What we can do in our community:
Domestic terrorism is defined by the United States Department of Defense as “the unlawful use or threatened use of force or violence against individuals or property to coerce or intimidate governments or societies, often to achieve political, religious or ideological objectives.”
The Georgetown Police Department and law enforcement in general cannot fight domestic terrorism on its own. Police officers cannot be in all places at all times. Law enforcement must have the cooperation of the community in order to be effective. Law enforcement asks all citizens to assist in keeping everyone safe by being the eyes and ears of the community.
Awareness is the key. Regrettably terrorists do not wear placards that identify them for who they are. Unfortunately we can use only general rules of thumb to go by. What does this mean for you and me?
What to look for as possible red flags?
Unusual interest in public utilities, large groups of people, i.e. sporting events, government buildings, military installations, transportation centers, financial institutions or religious centers.
Unusual inquiries regarding security measures.
Suspicious activity, i.e. note taking, picture taking or video taping higher risk targets as outlined above.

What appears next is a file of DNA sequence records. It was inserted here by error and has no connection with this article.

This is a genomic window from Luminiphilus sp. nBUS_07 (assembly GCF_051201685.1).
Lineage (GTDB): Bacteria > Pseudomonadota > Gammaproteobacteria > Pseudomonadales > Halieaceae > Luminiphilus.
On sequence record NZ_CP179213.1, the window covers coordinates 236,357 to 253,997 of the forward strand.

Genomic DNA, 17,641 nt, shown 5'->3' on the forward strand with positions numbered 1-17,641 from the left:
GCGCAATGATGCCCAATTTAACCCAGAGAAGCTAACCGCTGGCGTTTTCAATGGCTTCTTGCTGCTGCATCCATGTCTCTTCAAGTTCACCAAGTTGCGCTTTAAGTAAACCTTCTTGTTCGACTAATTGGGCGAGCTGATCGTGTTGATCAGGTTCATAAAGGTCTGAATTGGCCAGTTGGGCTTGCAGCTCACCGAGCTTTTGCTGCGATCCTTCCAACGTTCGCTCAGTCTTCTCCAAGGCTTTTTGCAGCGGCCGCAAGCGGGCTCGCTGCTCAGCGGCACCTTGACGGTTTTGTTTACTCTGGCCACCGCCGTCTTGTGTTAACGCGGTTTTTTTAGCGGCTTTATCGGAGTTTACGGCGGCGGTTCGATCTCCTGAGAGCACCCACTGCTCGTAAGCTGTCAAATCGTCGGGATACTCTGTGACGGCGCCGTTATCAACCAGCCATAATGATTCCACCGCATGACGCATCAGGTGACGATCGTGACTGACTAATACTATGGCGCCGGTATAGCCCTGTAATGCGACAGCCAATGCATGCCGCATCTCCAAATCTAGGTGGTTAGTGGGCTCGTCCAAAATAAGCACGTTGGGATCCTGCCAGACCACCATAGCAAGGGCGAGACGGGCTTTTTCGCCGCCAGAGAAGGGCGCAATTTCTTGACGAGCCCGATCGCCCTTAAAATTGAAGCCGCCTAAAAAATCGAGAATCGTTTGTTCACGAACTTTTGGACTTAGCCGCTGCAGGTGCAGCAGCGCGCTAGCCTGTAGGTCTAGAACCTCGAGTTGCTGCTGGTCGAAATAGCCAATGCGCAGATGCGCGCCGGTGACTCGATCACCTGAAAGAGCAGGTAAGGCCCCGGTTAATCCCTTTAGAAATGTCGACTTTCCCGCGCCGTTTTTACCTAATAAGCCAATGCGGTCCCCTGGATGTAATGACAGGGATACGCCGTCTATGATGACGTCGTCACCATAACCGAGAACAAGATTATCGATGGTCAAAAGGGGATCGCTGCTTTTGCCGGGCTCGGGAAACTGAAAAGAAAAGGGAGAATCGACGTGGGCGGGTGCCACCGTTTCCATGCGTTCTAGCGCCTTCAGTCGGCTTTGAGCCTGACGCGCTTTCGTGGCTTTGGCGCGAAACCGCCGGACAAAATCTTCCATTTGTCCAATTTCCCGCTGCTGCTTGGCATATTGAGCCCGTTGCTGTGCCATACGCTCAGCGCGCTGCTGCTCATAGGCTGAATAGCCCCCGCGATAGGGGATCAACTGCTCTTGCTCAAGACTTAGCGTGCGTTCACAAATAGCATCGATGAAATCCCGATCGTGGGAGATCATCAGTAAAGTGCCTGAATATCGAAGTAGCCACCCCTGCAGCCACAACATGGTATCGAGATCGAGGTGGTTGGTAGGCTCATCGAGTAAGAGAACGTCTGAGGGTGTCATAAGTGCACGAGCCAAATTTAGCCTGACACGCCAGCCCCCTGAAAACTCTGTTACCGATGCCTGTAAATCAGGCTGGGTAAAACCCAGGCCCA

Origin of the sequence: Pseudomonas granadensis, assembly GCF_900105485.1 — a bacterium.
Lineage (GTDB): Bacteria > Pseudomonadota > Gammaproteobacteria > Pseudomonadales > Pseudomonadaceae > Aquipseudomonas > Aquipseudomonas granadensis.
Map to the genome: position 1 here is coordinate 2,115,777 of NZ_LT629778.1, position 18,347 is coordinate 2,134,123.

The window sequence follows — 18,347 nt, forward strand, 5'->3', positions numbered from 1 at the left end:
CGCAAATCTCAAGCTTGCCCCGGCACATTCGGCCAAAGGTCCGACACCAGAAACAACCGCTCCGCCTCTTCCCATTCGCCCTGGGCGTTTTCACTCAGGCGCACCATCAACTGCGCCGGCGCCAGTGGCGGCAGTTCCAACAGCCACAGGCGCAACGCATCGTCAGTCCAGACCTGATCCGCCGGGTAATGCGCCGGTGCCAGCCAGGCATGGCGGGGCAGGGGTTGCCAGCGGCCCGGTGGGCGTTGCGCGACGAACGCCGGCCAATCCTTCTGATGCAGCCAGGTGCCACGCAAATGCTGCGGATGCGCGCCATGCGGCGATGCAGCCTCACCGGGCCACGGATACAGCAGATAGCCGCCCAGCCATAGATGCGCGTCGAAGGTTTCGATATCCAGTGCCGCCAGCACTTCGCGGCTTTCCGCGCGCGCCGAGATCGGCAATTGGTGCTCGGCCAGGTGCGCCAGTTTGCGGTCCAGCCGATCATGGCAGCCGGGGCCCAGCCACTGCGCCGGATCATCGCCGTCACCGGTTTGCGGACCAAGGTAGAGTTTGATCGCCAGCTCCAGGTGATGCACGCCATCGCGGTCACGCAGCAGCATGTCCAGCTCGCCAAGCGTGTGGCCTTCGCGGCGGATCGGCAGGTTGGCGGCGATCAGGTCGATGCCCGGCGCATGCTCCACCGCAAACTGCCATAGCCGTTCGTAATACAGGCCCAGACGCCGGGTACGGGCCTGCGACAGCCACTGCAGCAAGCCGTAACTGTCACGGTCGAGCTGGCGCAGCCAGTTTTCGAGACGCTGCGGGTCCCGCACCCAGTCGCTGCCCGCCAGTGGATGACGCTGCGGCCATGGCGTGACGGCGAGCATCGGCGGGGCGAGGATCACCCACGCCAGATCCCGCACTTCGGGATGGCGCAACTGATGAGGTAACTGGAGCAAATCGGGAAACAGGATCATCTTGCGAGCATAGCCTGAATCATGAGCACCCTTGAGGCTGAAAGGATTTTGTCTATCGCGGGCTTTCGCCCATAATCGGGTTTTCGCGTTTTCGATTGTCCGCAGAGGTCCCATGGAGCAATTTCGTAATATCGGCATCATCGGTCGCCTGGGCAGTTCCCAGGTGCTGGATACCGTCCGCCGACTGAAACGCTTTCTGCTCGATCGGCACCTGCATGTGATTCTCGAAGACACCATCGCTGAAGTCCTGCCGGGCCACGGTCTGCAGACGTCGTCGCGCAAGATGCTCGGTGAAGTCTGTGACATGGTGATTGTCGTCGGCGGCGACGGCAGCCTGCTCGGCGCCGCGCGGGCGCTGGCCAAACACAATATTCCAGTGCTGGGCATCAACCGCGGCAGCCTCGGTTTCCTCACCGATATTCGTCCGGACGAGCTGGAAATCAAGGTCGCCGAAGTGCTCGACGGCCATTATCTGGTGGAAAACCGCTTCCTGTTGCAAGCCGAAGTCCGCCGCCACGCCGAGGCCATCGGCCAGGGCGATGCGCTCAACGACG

Unusual behavior, i.e. inappropriate clothing for the current weather conditions, unusually loose clothing, or unusually large or heavy bag or backpack.
Repetitious unusual behavior, i.e. observation of same person or same vehicle making frequent trips to the same location – terrorists frequently will make every effort to conduct a “dry run” prior to committing an act of terrorism.
Unusual rentals, purchases or inquiries regarding hazardous materials.
What to remember?
Complete description of person (Age, Sex, Height, Weight, Hair, Scars, Marks, Tattoos)
Vehicle description and last known direction of travel (Tag #, Year, Make, Model, Body Type, Number of passengers, Unusual descriptors- i.e. bumper stickers or damage)
What to do with this information?
Call the Georgetown Police Department at 843-545-4300, or
In case of an emergency dial 911. Assist law enforcement in allocating limited resources in the direction of possible suspicious activity and allow police to handle the situation from there. Alert community members who are aware of what to look for, what to remember and what to do with that information are one of the best tools that we can use in order to work together to help combat domestic terrorism.
For more information, visit these links:
U.S. Department of Homeland Security (DHS)
Federal Bureau of Investigation (FBI)
South Carolina Law Enforcement Division (SLED)